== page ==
Prescription Opioid Use Among Adults With Chronic Pain: United States, 2019

August 5, 2021

Questions for Jim Dahlhamer, Health Statistician and Lead Author of “Prescription Opioid Use Among Adults With Chronic Pain: United States, 2019.”

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Q: Why did you decide to do a report on prescription opioid use among U.S. adults with chronic pain?

JD: The latest estimate from NHIS reveals that just over 20% of U.S. adults experience chronic pain. Opioids are widely prescribed for the treatment of chronic pain in this country, even though questions remain as to their efficacy for such treatment. In the context of chronic pain management, some studies have shown prescription opioid use to be associated with an increased risk of misuse, addiction, morbidity, and mortality.  Yet, surprisingly, we found only a handful of national estimates of prescription opioid use among adults with chronic pain. With that in mind, our goal was to produce national estimates of prescription opioid use among adults with chronic pain, overall and by sociodemographic and socioeconomic characteristics such as age, sex, educational attainment, and poverty status. Our hope is that the report provides baseline estimates for continued surveillance of prescription opioid use among adults with chronic pain. These and future results may shed light on subgroups potentially at higher risk of negative outcomes associated with prescription opioid use.


Q: How does the data vary by different demographics?

JD: Prescription opioid use among adults with chronic pain varied across a range of sociodemographic and socioeconomic subgroups. We found that men and employed adults were less likely to have used a prescription opioid compared with women and not employed adults. Prescription opioid use increased with age among adults aged 18–64 and decreased among adults aged 65 and over. Adults from higher socioeconomic backgrounds, as measured by their educational attainment and family income as a percentage of the federal poverty level, were less likely to have used prescription opioids compared with those from lower socioeconomic backgrounds. Finally, adults with private health insurance coverage, Medicare, or Medicaid or other forms of public coverage were more likely to have used a prescription opioid than uninsured adults.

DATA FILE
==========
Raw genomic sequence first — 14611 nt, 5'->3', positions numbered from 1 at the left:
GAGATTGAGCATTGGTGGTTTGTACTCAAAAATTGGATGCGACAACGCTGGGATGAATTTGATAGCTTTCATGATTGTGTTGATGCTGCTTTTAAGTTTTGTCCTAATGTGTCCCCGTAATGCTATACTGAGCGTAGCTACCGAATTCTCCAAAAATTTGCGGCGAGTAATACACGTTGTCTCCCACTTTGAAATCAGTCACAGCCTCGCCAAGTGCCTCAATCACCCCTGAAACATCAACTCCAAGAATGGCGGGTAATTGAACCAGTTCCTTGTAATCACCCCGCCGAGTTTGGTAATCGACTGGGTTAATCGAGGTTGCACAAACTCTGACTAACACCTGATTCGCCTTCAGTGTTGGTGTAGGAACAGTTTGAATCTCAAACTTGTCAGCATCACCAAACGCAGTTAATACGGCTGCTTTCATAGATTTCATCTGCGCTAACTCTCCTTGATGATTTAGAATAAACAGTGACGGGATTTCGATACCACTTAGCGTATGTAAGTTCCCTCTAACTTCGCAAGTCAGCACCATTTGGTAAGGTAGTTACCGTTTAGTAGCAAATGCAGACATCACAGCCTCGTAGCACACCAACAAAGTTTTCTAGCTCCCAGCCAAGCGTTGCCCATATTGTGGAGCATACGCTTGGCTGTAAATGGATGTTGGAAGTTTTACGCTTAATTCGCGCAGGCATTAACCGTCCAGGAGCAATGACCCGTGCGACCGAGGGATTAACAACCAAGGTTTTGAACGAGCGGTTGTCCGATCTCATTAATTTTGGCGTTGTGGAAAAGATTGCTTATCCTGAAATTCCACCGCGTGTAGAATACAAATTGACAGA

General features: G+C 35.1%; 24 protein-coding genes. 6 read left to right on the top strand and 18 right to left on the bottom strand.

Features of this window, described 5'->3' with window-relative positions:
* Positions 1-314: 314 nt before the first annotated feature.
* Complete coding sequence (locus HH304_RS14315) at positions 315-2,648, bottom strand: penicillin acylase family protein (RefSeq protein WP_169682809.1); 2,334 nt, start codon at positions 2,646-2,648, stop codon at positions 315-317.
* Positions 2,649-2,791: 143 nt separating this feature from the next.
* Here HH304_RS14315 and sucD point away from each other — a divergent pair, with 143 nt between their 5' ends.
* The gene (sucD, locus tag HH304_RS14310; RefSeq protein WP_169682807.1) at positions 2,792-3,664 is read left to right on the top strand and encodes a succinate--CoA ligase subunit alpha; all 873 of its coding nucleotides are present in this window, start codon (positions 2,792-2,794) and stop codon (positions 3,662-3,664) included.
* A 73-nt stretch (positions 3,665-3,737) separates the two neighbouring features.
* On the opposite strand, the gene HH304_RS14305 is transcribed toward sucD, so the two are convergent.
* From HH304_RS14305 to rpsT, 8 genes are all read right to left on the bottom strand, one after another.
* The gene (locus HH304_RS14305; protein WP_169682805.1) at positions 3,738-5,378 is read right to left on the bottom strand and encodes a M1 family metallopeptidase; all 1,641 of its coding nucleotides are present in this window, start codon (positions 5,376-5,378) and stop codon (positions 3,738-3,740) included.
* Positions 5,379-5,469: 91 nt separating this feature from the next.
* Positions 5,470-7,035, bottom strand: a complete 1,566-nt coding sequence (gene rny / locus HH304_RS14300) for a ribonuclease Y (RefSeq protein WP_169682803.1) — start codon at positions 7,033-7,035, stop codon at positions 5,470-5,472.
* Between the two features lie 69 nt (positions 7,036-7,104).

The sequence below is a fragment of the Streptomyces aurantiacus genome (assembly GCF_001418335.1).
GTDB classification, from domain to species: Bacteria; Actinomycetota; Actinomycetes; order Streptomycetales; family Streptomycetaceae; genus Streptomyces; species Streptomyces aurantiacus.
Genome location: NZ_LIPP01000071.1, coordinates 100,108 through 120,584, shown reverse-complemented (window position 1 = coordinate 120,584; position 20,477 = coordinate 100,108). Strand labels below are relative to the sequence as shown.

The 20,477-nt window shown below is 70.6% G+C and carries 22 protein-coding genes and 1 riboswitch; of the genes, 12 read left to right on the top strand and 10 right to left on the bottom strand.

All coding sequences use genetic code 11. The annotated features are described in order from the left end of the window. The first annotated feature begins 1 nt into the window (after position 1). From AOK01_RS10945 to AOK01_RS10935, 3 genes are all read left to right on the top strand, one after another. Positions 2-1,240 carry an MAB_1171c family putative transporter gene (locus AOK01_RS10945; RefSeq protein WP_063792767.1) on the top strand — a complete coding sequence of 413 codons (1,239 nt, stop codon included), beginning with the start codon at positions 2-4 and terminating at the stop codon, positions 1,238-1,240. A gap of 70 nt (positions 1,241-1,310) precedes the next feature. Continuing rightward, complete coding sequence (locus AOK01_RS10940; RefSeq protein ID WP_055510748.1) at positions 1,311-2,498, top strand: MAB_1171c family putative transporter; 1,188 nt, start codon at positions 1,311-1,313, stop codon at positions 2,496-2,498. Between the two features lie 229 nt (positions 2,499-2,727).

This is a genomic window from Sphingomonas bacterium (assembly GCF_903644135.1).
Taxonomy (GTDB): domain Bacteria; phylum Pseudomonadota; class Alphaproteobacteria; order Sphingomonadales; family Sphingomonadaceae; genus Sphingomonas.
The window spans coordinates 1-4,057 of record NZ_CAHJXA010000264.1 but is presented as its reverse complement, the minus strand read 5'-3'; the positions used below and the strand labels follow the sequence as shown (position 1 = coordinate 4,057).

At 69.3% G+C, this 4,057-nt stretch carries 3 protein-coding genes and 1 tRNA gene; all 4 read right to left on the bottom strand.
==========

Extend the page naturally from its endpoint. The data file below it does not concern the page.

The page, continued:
Q: Do you have trend data?

JD: NHIS included questions on pain and opioid use in 2020, so this analysis could be repeated to see how these estimates may have changed, especially in the context of COVID-19. However, opioid questions are not included on the 2021 NHIS and we don’t know at this time when they may be asked in the future.


Q: What is the take home message in this report?

JD: Nearly a quarter of U.S. adults with chronic pain used a prescription opioid in the past 3 months, with use varying across a range of sociodemographic and socioeconomic subgroups. Estimates in this report can be used as a starting point for continued monitoring of prescription opioid use among adults with chronic pain in the U.S., potentially shedding light on subgroups at greater risk of negative outcomes associated with opioid use.


Q: Do you have data on prescription opioid use by state?

JD: Data on prescription opioid use by state would be available through the NCHS Research Data Center. We have not looked at the data by state so we can’t speak to the number of states for which reliable estimates could be produced. It is likely that number would increase once 2020 data are available as a data user could then combine or pool 2019 and 2020 data.